The chemistry showing that our oceans are becoming more acidic can’t be denied. So how does all that absorption of increasing carbon dioxide affect some key Alaska fisheries?
“The direct effect of carbon dioxide increase may be the pH effect on the ability of a pollock or cod to grow or to have gas exchange across the gill membranes. It may be carbonate availability for a crab to build a shell directly.”
Bob Foy is director of the NOAA Fisheries lab at Kodiak. Other impacts, he says, affect fish behavior and senses.
“ A number of studies have shown that some species of fish lose the olfactory ability to find prey with lower pH. That’s going to be a problem, obviously.”
Then there are the food web effects –
“Pteropods are known to be severely affected by ocean acidification they also are one of the most important prey items for pink salmon.”
Ocean acidification impacts are a research focus of at the Kodiak NOAA lab. At a Sea Grant marine science symposium, Foy revealed years of test results on key Alaska species.
“Initial work on northern rock sole found they are sensitive to increases in cO2 , found not much effect at the hatch of the egg stage but reduced growth and higher mortality in high cO2 levels.”
It’s a different story for Alaska’s biggest catch: pollock.
“No results have suggested that OA is an issue for walleye pollock. Again, remembering that this is just physiological effects in the lab so we are moving on to see if there are any behavioral effects.”
It’s the opposite for Bering Sea Tanner and king crab.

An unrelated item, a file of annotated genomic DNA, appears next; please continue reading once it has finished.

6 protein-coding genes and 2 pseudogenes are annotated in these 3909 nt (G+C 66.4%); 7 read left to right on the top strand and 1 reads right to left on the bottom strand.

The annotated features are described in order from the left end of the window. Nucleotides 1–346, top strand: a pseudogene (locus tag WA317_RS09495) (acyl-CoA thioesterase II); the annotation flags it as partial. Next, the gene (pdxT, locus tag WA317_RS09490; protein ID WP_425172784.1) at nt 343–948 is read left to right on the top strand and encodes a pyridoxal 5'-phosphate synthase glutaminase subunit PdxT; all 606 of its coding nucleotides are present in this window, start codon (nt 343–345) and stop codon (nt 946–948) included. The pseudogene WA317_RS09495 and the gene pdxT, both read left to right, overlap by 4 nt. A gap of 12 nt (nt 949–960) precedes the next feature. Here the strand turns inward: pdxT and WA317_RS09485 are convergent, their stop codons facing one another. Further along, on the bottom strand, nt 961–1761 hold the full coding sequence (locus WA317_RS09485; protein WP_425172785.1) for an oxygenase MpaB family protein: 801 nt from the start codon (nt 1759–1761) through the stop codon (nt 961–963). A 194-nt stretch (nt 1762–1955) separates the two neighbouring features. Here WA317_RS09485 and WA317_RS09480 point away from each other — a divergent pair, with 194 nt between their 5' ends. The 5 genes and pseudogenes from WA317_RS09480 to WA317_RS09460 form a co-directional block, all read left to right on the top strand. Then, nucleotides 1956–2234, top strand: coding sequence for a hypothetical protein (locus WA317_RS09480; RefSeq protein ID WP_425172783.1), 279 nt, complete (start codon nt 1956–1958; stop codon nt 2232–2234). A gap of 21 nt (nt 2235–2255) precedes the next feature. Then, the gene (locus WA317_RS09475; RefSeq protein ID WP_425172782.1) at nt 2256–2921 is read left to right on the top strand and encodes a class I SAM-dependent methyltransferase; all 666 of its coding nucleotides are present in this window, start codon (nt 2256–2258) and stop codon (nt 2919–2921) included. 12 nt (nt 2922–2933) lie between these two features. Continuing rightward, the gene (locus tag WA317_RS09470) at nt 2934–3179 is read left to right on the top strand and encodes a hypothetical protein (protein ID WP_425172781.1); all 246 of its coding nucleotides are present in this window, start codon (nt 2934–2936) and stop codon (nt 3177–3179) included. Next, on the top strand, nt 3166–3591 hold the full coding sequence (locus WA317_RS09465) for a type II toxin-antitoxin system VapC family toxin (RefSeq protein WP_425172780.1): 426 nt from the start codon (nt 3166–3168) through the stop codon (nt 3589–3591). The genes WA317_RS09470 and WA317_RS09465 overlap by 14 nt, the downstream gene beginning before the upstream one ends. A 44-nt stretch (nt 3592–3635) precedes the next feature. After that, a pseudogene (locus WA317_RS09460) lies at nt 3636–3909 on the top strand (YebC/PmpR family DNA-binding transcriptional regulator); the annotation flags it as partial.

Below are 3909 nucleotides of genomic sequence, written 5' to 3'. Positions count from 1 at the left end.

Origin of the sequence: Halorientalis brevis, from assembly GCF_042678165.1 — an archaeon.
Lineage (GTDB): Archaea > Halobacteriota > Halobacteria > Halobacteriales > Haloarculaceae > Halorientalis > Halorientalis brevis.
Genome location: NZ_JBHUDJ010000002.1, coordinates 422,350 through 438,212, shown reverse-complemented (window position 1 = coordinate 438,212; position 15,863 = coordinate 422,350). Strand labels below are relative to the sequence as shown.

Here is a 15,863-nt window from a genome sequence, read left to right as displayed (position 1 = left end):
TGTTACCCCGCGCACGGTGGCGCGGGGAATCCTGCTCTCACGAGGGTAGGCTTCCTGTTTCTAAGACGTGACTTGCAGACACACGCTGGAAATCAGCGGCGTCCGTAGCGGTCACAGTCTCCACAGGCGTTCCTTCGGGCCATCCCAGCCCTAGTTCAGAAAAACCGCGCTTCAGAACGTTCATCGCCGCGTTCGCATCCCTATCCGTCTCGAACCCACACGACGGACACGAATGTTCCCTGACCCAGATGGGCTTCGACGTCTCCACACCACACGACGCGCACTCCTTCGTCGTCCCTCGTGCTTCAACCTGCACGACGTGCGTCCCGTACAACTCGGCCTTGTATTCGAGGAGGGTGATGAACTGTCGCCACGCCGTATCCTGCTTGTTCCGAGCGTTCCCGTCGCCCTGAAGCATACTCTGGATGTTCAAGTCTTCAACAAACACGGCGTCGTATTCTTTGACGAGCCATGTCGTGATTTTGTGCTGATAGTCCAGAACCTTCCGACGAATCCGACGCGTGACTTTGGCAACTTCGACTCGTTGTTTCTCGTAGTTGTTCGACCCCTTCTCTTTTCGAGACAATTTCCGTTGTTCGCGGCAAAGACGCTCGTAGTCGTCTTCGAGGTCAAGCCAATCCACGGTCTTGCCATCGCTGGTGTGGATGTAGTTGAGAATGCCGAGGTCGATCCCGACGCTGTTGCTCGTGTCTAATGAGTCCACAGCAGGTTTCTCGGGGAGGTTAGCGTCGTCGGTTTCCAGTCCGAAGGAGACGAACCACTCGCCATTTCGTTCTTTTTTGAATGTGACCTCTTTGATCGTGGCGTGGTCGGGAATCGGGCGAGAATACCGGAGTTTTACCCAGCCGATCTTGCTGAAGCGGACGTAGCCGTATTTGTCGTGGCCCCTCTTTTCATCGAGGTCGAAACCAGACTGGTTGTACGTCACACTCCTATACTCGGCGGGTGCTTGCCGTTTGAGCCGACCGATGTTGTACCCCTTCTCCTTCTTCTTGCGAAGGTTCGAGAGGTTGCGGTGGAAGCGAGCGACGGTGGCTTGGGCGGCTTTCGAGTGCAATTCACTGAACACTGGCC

“We have found they are very affected especially at the younger life stages, when embryos are exposed to acidified water that negatively affects all the rest of the life stages to the point where we’re seeing substantial mortality at the larval stage and juvenile stage. “
Unless the trend is reversed, a tipping point could be reached in 50 to 75 years .
“This is an extreme, a worst possible scenario based on our laboratory experiments and considering no acclimation of the organism. But it is important to take the information to communities to explain the potential about where we are going or where OA might take us relative to our commercial fisheries.”
Based on global estimates of ocean acidification, the Bering Sea may reach a pH level of 7.5 to 7.8 in the next 75 to 100 years if not earlier.
“Once the Bering Sea reaches those pH levels, Foy said, “there will be significant decreases in survival and subsequent fishery yields and profits within 20 years.”
Laine Welch, Alaska Fish Radio, 24 August 2017. Audio and text.